W3C home > Mailing lists > Public > www-style@w3.org > March 2004

Re: thoughts on non-compliant browsers

From: Mikko Rantalainen <mira@cc.jyu.fi>
Date: Tue, 9 Mar 2004 04:50:52 -0500 (EST)
Message-ID: <404D934E.6040300@cc.jyu.fi>
To: www-style@w3.org
Cc: Robert Koberg <rob@koberg.com>

Boris Zbarsky wrote:
>> The font zoom does not scale up the background-image.
> Yes, because it's a _font_ zoom.  It simply sets the equivalent 
> of !important font-size rules in the user stylesheet, like I 
> said.
> It seems that your only issue is that Mozilla implements a font 
> zoom, not a whole-page zoom (a la Opera).  That has nothing to do
> with CSS, however.

It seems that the ONLY issue is that CSS doesn't have a method to 
scale background images. This limits styles like the one the OP was 
using. If one could strech the background image to always fill the 
element it's background of, we wouldn't be having this discussion.

I personally hate the way Opera scales the whole page. I can just 
use a magnification glass just ok, thank you. On the other hand, if 
  MY only problem is that the text is just too small, the it makes 
sense to scale only that, doesn't it? Again, we wouldn't have the 
font size issue at all, if the MSIE didn't f*ck up the whole picture 
by not providing a simple way to set *default font size*. And then 
some idiot decided that its factory default was "too large" and he 
thought that he must compensate for it as a document author.

>> a pixel is a pixel. it does not resize unless you change your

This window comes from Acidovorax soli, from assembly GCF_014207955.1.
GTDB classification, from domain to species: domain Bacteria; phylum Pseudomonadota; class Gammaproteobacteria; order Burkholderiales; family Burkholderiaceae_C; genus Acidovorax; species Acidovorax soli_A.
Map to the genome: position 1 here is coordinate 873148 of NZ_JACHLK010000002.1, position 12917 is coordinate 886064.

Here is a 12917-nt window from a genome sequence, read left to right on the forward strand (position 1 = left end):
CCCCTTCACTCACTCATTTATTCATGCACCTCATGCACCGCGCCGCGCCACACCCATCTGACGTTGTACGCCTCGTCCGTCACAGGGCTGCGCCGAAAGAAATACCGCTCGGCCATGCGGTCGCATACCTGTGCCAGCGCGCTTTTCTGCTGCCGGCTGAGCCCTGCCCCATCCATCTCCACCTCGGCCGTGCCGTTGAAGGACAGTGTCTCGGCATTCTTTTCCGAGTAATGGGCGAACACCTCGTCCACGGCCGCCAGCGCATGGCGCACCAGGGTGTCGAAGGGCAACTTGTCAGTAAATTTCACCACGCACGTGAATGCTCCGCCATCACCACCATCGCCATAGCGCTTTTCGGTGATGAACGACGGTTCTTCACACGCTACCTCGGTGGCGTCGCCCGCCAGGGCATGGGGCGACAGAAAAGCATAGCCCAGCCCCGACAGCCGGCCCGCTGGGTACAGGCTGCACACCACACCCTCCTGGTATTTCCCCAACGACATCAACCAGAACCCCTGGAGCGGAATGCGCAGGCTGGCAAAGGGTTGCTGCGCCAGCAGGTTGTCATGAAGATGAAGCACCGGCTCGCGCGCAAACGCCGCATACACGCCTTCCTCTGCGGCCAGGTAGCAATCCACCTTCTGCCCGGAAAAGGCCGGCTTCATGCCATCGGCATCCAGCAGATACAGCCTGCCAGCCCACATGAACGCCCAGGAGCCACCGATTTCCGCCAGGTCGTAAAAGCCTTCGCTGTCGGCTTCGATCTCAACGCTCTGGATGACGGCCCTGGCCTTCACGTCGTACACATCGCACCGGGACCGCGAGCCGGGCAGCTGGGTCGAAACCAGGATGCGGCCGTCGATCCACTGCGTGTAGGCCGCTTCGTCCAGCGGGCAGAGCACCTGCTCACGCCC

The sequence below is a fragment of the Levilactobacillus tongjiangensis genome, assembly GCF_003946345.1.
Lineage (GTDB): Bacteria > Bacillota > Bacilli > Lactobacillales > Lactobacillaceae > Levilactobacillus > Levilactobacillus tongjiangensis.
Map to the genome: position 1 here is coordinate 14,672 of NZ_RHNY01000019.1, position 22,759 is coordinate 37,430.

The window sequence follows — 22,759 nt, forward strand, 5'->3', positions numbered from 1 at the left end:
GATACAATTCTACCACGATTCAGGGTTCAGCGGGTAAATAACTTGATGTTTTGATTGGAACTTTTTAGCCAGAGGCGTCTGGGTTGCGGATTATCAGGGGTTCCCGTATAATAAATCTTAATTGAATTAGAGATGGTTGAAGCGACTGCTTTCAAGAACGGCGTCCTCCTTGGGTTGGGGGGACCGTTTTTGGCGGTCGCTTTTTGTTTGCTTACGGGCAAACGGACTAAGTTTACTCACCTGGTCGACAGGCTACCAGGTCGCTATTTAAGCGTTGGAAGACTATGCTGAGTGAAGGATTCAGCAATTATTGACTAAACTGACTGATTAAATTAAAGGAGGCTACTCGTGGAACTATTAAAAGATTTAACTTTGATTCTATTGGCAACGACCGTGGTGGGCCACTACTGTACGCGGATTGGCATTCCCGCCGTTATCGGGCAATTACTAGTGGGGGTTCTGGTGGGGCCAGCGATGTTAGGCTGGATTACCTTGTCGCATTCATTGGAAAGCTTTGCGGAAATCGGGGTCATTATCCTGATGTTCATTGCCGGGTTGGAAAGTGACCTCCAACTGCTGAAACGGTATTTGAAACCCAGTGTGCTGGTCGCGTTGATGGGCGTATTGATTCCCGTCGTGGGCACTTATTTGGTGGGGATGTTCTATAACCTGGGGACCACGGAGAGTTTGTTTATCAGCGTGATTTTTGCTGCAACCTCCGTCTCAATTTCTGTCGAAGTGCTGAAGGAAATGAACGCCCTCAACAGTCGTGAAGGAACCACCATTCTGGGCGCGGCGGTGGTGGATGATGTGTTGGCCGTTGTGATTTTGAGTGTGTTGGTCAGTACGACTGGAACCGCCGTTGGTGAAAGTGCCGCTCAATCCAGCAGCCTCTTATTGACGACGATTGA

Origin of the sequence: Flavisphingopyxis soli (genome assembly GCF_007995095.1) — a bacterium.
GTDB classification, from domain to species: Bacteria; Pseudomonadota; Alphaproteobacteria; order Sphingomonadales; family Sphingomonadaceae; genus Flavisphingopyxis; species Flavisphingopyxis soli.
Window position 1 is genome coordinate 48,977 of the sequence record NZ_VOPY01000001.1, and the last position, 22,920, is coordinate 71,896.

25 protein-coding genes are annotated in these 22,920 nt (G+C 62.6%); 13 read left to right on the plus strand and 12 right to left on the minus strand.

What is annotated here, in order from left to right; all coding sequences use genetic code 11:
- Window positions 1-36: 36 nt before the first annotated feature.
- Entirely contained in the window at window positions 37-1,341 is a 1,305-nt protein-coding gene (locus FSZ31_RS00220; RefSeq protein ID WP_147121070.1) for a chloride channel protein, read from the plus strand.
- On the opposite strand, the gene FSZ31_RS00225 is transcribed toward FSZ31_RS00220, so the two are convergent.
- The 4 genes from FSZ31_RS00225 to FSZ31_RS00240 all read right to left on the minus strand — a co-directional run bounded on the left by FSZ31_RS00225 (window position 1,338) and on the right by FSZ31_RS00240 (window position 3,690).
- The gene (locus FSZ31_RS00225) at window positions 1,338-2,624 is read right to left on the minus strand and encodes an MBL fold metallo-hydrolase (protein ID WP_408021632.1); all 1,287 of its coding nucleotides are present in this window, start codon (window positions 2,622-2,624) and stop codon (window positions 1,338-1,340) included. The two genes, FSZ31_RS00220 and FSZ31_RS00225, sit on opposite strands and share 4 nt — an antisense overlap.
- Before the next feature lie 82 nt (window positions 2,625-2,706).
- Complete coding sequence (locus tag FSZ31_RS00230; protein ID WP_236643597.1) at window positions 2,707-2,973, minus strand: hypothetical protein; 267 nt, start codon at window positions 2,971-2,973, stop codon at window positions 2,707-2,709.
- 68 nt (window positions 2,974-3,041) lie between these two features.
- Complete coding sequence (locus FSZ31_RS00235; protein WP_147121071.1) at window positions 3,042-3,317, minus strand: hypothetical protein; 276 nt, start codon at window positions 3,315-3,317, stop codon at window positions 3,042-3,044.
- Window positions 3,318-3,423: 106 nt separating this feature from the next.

>> resolution.
> I'm sorry, but that's not true in CSS.  For example, in CSS a 
> pixel resizes if you change your viewing distance.  I recommend 
> giving the CSS definition of pixel a read: 
> <http://www.w3.org/TR/2004/CR-CSS21-20040225/syndata.html#pixel-units>.

Also, one could argue that a point (pt) is a point. Postscript 
defines one point as 1/72th of an inch. If somebody requests 12pt 
font for the page and the visitor is using jumbotron or front 
projection screen, should the text *really* be rendered with the 
size of 12/72th of an inch, or with something that has been 
*scaled*? How about if the page is viewed with hypothetical laptop 
with a 13" screen with the pixel count of 3000x2000 pixels. Wouldn't 
a 8px font look kind a small? Because the document author cannot 
know the final presentation medium, there's no point defining units 
that must not be scaled under any situation.

Or we *could* give the document authors the power to force some 
settings, but we've already seen that the document authors don't 
understand the responsibilities that come with such a power.

Received on Tuesday, 9 March 2004 05:22:21 UTC

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